In sum, during the 300 years preceding the establishment of English colonies in North America, three important innovations were introduced into English law and English legal thought. First, law became an important ally of those seeking to maximize profit through capitalist market relations by defining many acts that disrupted the predictability of market relations as crimes, that is, as harms against the state, rather than as civil violations of contracts between individuals. Second, criminal law came to he seen as an appropriate tool for insuring an adequate supply of cheap labor, first for the agrarian economy and later for the developing industrial-mercantile economy of early capitalist England. Third, and perhaps most importantly for contemporary criminal law, members of the laboring class who turned to theft, violence, idleness, or other forms of deviance as an adaptation to the brutal conditions of their lives were defined as criminals. In so doing the English State absolved the emerging capitalists who profited greatly from the brutal conditions of working class life of all responsibility for the consequences of these conditions.
Characterizations of common law
Common law's unity has been attributed to the fact that law is grounded in and logically derived from a handful of general principles and that whole subject-areas such as contract or torts are distinguished by some common principles or elements which fix the boundaries of the subject. The expositions of these general principles and the techniques required to find and to apply them and the rules that they under-pin are largely what legal education and scholarship in the common law tradition are all about. The heart of common law is not in specific decisions or in rules distilled from them but in broad notions which are difficult to unify or systematize but which may indeed in some way he 'he woven into the fabric of life.'
Judges interpret and apply the law but do not create it for the law has no individual authors. It is the product of the community grounded in history. Common law follows the doctrine of precedent - the doctrine that judges are hound to treat as binding on them the essential legal grounds of decisions adopted in similar cases previously determined in courts of higher or perhaps equal status. The judge must attach great weight to previous decisions, not only for practical and political reasons (maintaining sufficient certainty in legal doctrine, avoiding usurpation of the legislative function) but also for theoretical reasons. Those decisions provide, in general, the best available evidence of the collective wisdom of the common law. The judge is the privileged representative of the community, entrusted with its collective legal wisdom, which he is authorized to draw upon constructively in order to produce solutions to novel issues raised before the court. The legitimacy of common law resides not in the political system but in the community. The authority of the judge is not as a political decision-maker certainly not as delegate of the king or parliament) but as representative of the community. Hence, he has authority only to state the community's law, not to impose law upon the community as if he were a political ruler. The community is to be thought of here as something uniting past and present, extending back through innumerable past generations as well as encompassing the present one.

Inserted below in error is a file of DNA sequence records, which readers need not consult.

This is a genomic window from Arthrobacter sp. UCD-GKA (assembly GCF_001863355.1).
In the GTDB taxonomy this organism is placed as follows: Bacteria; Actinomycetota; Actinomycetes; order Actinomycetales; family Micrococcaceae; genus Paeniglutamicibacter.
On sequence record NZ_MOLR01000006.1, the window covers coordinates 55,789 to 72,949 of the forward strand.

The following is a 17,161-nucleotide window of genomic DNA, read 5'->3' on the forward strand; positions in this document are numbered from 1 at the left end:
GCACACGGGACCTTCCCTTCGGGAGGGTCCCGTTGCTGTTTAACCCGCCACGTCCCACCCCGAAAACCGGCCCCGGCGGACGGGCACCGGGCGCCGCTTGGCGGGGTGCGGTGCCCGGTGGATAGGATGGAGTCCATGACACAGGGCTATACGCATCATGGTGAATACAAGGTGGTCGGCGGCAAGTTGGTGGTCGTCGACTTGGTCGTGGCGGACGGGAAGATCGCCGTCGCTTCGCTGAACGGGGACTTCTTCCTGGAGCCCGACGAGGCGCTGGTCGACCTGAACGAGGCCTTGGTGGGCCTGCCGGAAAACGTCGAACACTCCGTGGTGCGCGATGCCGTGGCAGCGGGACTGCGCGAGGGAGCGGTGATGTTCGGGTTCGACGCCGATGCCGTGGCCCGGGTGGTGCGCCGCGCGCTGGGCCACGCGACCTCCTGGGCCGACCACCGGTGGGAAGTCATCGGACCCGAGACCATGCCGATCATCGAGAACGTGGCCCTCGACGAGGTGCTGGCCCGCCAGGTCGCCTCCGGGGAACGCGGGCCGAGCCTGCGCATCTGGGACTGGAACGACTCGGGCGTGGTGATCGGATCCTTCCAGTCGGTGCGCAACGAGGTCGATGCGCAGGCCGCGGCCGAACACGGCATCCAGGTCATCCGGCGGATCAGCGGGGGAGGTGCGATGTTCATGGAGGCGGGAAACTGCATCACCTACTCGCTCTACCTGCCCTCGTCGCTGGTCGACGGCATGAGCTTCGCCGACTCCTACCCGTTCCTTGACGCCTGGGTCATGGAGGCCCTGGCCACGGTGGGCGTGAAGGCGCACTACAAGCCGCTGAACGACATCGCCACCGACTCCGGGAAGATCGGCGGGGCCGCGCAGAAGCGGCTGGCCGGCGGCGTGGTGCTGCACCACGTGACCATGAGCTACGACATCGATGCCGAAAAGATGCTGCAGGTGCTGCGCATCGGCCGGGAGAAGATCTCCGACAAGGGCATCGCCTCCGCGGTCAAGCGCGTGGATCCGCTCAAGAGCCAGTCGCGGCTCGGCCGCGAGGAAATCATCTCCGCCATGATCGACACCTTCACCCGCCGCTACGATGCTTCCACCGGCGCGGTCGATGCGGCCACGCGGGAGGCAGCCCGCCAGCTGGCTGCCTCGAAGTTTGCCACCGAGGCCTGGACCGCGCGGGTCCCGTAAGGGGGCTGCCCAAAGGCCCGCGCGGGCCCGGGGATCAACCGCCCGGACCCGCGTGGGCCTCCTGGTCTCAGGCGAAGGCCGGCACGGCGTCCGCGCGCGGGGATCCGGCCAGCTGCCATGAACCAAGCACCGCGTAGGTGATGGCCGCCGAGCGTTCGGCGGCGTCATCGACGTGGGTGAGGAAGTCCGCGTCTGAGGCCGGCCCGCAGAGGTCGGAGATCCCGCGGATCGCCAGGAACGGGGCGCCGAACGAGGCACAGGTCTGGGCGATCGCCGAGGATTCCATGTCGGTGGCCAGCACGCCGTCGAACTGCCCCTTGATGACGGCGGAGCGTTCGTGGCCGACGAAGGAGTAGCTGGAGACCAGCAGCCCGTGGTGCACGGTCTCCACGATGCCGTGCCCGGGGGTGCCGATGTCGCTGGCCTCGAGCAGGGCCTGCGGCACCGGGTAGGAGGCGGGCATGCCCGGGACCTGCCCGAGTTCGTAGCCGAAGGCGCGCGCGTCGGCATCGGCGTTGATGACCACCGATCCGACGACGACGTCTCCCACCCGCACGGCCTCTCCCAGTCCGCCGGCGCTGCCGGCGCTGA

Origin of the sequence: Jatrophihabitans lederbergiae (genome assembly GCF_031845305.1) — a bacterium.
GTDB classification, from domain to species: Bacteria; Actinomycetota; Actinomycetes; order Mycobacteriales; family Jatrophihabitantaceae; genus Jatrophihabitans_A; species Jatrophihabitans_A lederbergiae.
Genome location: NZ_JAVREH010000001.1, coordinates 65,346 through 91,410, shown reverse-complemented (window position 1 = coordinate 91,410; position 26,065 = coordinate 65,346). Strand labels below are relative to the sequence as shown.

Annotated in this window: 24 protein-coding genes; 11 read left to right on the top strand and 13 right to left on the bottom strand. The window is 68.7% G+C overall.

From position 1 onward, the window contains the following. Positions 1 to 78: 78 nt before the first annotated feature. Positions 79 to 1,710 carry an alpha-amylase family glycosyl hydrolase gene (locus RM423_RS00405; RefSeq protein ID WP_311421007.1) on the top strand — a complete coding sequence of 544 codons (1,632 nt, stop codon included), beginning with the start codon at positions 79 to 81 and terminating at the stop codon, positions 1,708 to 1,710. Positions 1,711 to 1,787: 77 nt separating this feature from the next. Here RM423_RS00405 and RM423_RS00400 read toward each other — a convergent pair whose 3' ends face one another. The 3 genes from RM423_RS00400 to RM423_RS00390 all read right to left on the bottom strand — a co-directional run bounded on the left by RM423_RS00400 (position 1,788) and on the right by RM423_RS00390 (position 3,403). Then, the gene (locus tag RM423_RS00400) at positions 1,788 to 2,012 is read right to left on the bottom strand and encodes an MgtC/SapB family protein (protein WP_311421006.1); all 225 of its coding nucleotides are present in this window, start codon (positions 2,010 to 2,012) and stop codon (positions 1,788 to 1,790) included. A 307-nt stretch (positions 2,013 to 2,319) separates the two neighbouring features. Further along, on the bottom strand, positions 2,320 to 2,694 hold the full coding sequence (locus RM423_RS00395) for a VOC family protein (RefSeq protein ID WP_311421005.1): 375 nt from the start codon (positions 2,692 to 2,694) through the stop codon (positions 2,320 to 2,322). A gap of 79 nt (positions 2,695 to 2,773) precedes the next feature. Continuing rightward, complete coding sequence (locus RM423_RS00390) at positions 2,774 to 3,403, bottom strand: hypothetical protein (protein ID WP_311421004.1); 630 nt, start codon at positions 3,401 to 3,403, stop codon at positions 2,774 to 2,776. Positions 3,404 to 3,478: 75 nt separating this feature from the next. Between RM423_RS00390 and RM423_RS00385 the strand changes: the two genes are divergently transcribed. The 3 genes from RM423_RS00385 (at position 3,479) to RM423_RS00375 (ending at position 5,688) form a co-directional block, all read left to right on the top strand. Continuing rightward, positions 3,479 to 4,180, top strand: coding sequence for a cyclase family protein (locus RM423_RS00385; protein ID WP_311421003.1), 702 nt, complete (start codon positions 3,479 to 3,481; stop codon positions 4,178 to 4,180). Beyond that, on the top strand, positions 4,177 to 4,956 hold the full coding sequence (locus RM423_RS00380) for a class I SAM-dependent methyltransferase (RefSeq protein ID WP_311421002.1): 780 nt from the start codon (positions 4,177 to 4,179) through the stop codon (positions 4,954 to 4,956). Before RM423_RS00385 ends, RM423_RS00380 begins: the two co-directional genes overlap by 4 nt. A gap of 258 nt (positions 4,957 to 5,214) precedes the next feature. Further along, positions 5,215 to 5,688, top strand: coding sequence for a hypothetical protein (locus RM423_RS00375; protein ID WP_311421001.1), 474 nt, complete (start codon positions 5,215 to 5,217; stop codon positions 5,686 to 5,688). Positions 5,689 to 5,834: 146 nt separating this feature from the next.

Transition to the Colonies: An Example the Due Process Clause
Dictionary of the History of Ideas Volume III Philip P. Weiner